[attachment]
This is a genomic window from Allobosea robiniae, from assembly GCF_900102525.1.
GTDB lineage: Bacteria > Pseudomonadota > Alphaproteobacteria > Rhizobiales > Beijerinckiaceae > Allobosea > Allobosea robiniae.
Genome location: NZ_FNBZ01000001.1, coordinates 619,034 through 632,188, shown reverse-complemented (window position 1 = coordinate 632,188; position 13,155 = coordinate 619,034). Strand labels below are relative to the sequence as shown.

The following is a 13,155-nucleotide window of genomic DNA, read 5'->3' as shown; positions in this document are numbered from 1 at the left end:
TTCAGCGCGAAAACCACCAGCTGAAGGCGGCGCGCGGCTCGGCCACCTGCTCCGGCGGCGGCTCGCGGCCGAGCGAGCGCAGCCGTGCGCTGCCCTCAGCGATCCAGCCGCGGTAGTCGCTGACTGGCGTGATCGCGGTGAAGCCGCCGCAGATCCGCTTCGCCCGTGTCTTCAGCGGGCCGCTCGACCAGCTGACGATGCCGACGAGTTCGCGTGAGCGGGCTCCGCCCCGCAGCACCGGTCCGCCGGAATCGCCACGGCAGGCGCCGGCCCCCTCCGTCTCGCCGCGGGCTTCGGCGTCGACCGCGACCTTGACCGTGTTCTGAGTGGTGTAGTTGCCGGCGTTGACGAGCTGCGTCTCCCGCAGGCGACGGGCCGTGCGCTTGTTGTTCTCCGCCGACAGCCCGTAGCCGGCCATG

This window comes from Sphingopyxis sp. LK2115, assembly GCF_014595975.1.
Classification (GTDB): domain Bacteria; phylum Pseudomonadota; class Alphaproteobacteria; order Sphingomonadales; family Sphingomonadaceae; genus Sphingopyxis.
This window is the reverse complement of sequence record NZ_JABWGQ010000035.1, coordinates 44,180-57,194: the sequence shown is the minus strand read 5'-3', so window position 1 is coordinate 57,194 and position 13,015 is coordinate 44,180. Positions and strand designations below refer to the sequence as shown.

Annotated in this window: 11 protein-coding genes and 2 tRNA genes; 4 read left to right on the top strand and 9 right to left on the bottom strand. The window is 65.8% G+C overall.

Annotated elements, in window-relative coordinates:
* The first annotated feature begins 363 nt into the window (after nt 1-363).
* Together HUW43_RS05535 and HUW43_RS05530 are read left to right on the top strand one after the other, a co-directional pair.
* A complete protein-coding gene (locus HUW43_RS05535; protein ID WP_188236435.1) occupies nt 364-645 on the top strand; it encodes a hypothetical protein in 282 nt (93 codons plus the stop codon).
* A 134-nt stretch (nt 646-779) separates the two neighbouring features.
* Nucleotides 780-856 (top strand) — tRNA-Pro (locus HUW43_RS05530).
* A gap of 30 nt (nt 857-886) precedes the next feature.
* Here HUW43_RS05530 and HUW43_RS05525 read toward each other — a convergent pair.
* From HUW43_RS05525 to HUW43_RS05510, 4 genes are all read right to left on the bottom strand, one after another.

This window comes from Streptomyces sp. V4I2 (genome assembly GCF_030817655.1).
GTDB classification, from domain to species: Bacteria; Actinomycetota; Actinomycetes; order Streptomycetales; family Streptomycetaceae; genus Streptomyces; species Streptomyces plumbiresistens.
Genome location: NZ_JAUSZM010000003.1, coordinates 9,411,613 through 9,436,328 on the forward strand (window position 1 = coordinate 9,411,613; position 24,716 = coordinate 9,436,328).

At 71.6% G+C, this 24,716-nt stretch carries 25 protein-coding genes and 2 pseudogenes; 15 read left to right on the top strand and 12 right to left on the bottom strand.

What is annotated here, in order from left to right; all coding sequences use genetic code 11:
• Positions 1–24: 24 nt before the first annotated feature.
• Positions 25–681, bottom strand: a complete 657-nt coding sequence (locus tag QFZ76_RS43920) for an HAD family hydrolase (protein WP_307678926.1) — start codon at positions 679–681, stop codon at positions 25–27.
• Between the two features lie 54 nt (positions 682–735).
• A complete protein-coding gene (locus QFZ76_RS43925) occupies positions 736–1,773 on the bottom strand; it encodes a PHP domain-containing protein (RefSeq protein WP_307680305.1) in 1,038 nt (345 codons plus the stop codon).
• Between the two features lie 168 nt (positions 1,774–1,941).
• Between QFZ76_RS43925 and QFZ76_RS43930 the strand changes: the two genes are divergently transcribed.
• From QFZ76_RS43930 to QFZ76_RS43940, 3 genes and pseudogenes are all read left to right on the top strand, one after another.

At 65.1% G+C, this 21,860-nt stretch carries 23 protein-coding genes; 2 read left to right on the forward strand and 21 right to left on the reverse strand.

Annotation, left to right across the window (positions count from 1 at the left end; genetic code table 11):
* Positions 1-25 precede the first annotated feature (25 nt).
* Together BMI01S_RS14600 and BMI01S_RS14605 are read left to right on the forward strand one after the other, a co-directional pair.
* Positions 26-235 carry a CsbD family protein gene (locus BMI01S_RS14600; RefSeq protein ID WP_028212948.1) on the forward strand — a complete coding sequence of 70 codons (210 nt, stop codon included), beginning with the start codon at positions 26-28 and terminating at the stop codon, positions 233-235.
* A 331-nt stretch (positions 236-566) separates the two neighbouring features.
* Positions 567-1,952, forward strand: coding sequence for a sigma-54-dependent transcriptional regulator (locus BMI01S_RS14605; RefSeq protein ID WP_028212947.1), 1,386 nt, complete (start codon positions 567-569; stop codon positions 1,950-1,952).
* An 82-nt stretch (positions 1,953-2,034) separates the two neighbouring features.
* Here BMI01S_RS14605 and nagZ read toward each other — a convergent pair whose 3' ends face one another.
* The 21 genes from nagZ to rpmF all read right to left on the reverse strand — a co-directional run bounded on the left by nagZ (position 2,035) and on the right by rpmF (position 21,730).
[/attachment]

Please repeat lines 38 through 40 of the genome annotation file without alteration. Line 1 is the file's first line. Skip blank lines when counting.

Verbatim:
* An 82-nt stretch (positions 1,953-2,034) separates the two neighbouring features.
* Here BMI01S_RS14605 and nagZ read toward each other — a convergent pair whose 3' ends face one another.
* The 21 genes from nagZ to rpmF all read right to left on the reverse strand — a co-directional run bounded on the left by nagZ (position 2,035) and on the right by rpmF (position 21,730).